April 11, 2011:

The Democratic canvasser who had worked the Waukesha County ballot canvas and was quoted as saying, "We went over everything and made sure all the numbers jibed up and they did. Those numbers jibed up, and we're satisfied they're correct."[11][12] These revelations seem to cast doubt on the notion that it was "human error" that led to the recovery of 14,315 votes from the City of Brookfield. [13][14]

To learn more about the recount process in Wisconsin, read: The Morning After: If the results are close, what happens next in Wisconsin?

April 7, 2011:

Early in the day, Kloppenburg was ahead by 311 votes, with five precincts still outstanding. Her lead was only .02% of the total vote.[15] As votes continued to be collected, her lead lessened to 204 votes.[16]

Later, Waukesha County Clerk Kathy Nickolaus revealed that, due to human error, she had failed to include 14,315 votes from the City of Brookfield in her unofficial vote tally. With those and some other smaller errors in unofficial vote reports, Prosser gained a 7,582 lead.[11]

April 6, 2011:

Kloppenburg declared victory. Her campaign issued the following statement:

"We owe Justice Prosser our gratitude for his more than 30 years of public service. Wisconsin voters have spoken and I am grateful for, and humbled by, their confidence and trust. I will be independent and impartial and I will decide cases based on the facts and the law. As I have traveled the State, people tell me they believe partisan politics do not belong in our Courts. I look forward to bringing new blood to the Supreme Court and focusing my energy on the important work Wisconsin residents elect Supreme Court justices to do."[17]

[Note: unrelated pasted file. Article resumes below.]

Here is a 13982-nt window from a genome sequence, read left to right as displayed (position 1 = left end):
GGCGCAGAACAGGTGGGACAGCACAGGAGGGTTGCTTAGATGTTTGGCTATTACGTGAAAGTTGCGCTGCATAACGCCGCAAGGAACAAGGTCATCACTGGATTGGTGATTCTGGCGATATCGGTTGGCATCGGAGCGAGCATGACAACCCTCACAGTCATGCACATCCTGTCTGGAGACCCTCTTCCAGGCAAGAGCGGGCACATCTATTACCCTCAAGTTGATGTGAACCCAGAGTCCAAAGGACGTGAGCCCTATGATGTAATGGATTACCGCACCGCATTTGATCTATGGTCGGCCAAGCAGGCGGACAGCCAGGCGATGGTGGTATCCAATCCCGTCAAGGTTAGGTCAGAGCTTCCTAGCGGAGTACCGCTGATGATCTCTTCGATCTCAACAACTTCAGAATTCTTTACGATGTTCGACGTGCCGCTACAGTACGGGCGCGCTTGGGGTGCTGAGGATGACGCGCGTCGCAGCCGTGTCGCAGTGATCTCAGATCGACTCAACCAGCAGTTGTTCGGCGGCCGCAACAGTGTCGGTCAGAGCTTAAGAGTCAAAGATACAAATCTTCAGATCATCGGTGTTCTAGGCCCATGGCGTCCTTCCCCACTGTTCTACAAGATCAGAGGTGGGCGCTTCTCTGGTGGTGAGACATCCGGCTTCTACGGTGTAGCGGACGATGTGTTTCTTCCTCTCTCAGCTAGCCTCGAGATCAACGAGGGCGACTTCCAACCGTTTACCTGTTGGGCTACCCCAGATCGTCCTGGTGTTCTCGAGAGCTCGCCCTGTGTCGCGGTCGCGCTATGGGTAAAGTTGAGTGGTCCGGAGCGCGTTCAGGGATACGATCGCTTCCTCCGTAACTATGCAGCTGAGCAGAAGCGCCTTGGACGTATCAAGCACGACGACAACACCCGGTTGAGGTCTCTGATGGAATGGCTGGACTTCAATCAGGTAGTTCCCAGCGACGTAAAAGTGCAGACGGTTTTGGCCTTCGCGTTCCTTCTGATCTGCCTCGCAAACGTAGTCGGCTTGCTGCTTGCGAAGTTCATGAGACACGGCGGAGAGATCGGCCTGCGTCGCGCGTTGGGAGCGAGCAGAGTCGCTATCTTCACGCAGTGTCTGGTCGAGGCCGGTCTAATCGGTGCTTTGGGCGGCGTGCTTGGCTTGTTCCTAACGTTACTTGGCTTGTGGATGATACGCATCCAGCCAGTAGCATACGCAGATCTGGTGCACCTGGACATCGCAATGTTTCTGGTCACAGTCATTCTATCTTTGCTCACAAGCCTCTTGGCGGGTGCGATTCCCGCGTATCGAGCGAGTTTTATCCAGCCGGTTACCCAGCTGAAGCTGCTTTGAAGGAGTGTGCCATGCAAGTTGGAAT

Campaign statement

Public financing

Kloppenburg, along with primary candidate Joel Winnig and incumbent David T. Prosser, received public financing for their 2011 election campaigns under a recently enacted Wisconsin law. The forth primary candidate, Marla J. Stephens, declined to seek public financing.[18]

Allegations of partisanship

See also: Non-partisan election of judges

Although judicial elections in Wisconsin are non-partisan, both Kloppenburg and opponent Prosser accused the other of political leanings. Kloppenburg said that "Justice Prosser has sent a clear message that he will favor the agenda of Gov. Walker and the Republican Legislature. I will apply the law to the facts of the cases before me and decide them without prejudice" while Prosser suggested that "There are some people who support my opponent who want the court involved in legislative reapportionment".[19] In a column for The Capitol Times Kloppenburg described herself as "independent" and "impartial" and alluded to Prosser as partisan and conservative.[20]

Endorsements

  • The Wausau Daily Herald endorsed both Prosser and Kloppenburg for the primary.[21]
  • Former Democratic Governor Patrick J. Lucey has withdrawn support for Prosser and is backing Kloppenburg as of March 31, 2011.[22]
  • The Capitol Times endorsed Kloppenburg for the general election.[23]
  • Progressive lobbying organization the Greater Wisconsin Committee has run ads criticizing Prosser. [24]

Debate schedule

Kloppenburg and Prosser had several debates scheduled before the election.

  • Tuesday, March 22 at noon, at the Concourse Hotel, 1 West Dayton St., Madison. Sponsored by the Dane County Bar Association Forum.
  • Wednesday, March 23 at noon, at the Inn on the Park, 22 S. Carroll St., Madison. Sponsored by the Madison Downtown Rotary Forum.